Rondo, Sound of Mull , Andy Hay, Helen Hay, Les Rainsley
January 25th 1935, during a storm freighter Rondo snapped its anchor chains and drifted down the Sound of Mull coming to rest aground on some rocks , as the tide subsided it left her high and dry on top of the rock. After several weeks of a salvage crew trying to re-float her, she slipped down the rock bow first and there remains today.
Many people do not like dives in a three, but sometimes it can be incredibly special. Deep diving should never be done in a three, but sometimes a trip forces your hand to accept these situations. On one of our trips to the Sound of Mull our plan that day was to dive Rondo. This wreck has been heavily salvaged since she hit a small island in heavy fog. The rudder post now sits about 5m below the surface covered in kelp, a perfect place to start. We were on the club rib going out of Lochaline opposite the Isle of Mull, the group stayed in the Old Post Office at the end of the road out of Lochaline overlooking the Sound of Mull. A beautiful location. The Rondo wreck is about an hour run across the Sound, it was agreed that Les, Helen and my-self were to dive together and as the most experienced on the trip were planning to go to the bottom. The wreck sits nicely against a sheer cliff so is quite easy to do a deep dive on as it is just down and then up with very little current.
Kitting up was easy as the sea was flat calm, normally it is never easy in a Rib due to the cramped deck space, anyway, following the buddy checks, in we rolled. The water was cold even in mid-summer and a chill could still be felt through the dry suit, we met up on the rudder post, a quick check and all signalled down.
As we dumped the air we started to descend , dropping vertically through the interior of the now empty hull, at about 15m a large A frame appeared which we descended inside, still dropping like stones with only enough buoyancy to stop the pressure squeeze on the suit. The visibility was stunning with the sun piercing the depths. At 38m the Bow section starts to flatten out, a few fish gave us a sideways glance of disgust as we disturbed their peace. The Bow then comes up slightly to 46m off the seabed, whilst you can still get 48m inside it. Here we stopped, did a quick OK all round. I felt one hundred percent possibly a little euphoric due to the rapture of the depths (Nitrogen Narcosis a condition where the brain is slowed by the pressure of Nitrogen) , Les looked at me , I knew what was coming next, we had dived enough times together to know each other’s thoughts. We both wanted the 50m on the computers, I signalled to Helen the thumbs down and we swam off from the Bow after about 5 or 6 Meters we scraped the mud / sand from the bottom and pushed the computers into the seabed. When they came out, they showed 50.1m, that was it, we turned and swam back to the Bow where a very unhappy Helen was waiting. Whilst she realised what we were up to, she was not happy that she was not privy to our escapade. Its funny, neither of us felt narked, (I have felt it very powerfully since) but I did feel very relaxed when we were coming up.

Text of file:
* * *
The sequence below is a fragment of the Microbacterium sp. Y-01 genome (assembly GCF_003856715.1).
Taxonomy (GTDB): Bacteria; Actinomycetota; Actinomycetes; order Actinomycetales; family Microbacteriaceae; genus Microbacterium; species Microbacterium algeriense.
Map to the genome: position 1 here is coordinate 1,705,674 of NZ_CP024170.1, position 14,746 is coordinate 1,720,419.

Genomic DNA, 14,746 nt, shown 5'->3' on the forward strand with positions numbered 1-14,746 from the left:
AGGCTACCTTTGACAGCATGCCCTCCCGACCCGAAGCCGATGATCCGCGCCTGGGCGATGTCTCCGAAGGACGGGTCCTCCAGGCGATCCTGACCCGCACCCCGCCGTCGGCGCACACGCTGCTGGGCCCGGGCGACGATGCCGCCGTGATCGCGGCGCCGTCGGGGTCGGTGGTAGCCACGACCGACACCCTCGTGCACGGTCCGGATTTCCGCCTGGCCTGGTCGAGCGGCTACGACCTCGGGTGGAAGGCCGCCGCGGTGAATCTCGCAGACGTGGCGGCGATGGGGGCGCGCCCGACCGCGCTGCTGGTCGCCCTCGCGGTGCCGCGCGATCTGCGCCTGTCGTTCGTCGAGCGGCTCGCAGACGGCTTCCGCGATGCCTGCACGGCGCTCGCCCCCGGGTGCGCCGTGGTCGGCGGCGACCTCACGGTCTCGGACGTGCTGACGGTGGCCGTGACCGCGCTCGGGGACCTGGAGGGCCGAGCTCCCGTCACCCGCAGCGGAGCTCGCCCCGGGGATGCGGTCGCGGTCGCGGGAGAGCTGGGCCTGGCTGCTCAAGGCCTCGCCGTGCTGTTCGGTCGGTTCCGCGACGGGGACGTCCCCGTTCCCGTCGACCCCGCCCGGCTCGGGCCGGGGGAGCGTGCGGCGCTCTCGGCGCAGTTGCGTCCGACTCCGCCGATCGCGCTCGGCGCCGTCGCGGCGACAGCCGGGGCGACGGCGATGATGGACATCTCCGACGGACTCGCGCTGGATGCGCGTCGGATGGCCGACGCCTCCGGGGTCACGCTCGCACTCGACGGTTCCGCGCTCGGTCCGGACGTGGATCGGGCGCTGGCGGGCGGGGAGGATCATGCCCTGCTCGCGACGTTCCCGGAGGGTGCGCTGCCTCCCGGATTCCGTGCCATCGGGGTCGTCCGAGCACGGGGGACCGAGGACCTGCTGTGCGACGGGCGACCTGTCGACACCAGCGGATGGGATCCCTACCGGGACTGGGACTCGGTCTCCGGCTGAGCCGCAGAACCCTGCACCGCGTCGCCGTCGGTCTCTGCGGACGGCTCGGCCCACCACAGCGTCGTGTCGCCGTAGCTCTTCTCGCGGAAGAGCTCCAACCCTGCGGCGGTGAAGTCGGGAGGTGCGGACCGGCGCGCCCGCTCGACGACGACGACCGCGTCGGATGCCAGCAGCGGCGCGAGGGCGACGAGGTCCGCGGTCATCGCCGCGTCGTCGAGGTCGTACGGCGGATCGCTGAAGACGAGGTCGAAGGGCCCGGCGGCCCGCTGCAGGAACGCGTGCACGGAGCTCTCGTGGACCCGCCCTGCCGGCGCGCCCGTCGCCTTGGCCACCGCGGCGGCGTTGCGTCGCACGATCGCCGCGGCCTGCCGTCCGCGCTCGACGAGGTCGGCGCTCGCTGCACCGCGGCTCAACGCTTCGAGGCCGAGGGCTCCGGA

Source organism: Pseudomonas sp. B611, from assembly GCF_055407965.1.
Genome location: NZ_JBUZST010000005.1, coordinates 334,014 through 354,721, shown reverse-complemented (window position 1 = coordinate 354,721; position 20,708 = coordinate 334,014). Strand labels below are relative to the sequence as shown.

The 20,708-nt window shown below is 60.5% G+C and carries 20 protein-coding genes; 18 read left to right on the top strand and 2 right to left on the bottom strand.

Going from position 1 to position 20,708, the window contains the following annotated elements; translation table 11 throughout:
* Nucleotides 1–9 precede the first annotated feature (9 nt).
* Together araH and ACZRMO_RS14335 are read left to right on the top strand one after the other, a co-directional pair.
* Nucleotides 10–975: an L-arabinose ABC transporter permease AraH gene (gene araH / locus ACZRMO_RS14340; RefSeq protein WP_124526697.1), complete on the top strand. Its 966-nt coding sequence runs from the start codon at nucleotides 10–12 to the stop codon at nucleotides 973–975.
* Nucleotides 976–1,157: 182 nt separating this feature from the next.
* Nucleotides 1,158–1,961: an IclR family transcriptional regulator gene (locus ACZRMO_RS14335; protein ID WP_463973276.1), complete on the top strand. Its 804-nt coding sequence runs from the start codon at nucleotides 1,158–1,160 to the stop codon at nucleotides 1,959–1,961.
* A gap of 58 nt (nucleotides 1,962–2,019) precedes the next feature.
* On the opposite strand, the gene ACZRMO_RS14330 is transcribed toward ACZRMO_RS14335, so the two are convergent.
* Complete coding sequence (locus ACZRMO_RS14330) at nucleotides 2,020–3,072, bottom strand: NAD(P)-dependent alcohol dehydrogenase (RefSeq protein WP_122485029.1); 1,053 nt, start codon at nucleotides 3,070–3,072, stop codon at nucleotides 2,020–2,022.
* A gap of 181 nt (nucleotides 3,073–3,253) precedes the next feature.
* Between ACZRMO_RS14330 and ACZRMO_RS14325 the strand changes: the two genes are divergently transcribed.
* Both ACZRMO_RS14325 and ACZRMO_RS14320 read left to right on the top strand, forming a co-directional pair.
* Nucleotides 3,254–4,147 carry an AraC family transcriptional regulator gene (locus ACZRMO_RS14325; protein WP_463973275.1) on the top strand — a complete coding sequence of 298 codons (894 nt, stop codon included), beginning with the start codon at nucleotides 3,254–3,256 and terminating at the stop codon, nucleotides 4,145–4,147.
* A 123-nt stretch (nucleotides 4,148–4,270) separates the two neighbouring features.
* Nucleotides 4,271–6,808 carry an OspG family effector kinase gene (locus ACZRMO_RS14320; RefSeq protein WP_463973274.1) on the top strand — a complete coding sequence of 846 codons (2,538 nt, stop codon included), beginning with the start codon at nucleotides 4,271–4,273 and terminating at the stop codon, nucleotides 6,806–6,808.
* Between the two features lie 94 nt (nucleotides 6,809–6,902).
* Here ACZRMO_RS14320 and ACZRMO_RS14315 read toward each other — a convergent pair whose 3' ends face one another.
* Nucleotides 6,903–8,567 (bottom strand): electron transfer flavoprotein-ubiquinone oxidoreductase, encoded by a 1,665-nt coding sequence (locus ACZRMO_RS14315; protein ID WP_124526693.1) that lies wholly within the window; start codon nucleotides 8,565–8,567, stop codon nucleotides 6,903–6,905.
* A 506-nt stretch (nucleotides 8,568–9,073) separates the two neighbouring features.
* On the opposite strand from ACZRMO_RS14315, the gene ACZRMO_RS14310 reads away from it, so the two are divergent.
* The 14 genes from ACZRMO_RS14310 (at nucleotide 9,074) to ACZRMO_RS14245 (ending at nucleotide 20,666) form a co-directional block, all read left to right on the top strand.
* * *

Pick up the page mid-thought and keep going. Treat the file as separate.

On the way up about 22m we swam in towards the cliff, it is one of the few wrecks you can swim round its girth, as there is a 2m gap between the cliff and the hull. We reached the Rudder post and did a 5 minute stop to get rid of the excess Nitrogen and slowly ascended back to the surface, we had only been about 20 Minutes, but that is what happens on deep dives and one reason they are not high on my agenda.
One word of warning- we did the same dive the following day, the visibility was slightly less as the Sun was not out. I am not sure what was different but at around 45m, I was very scared that Helen was swimming off without me. This was Nitrogen Narcosis, good and proper, I stopped and started to come up slightly, at about 42m my mind cleared, and I realised the worst effects of deep diving. Helen was as you can guess only a few meters away wondering what the hell was going on, it is surprising that the same dive a day apart can be so different. Deep dives are not all they are cracked up to be and whilst we have done similar dives since, this was the biggest comparison that I had ever felt with Narks.
Nitrogen Narcosis used to be described as the ‘Rapture of the Deep’ if any of you read Cousteau’s first book ‘The Silent World ‘ it tells of how Cousteau and his friends nearly lost their lives to Narcosis, so it needs to be taken seriously.
P.S from Helen
Many of you may wonder how come I did not swim off the edge of the wreck on the first dive when there was three of us, especially being the one who is ok with deeper diving. Well I could see what Andy and Les were up to and I knew that someone had to stay and be the ‘sensible’ one to at least shine a torch so they could make their way back safely. Moving even just a few meters away from the end of the wreck at that depth you need to be sure you are going to get back ok. Plus, with no easy/quick place to tie off on, well the brain does not think so clearly at that depth.
Did I tell you the time I went on the same wreck with Caroline and her inflator valve from her BC to her dry suit was stuck open………….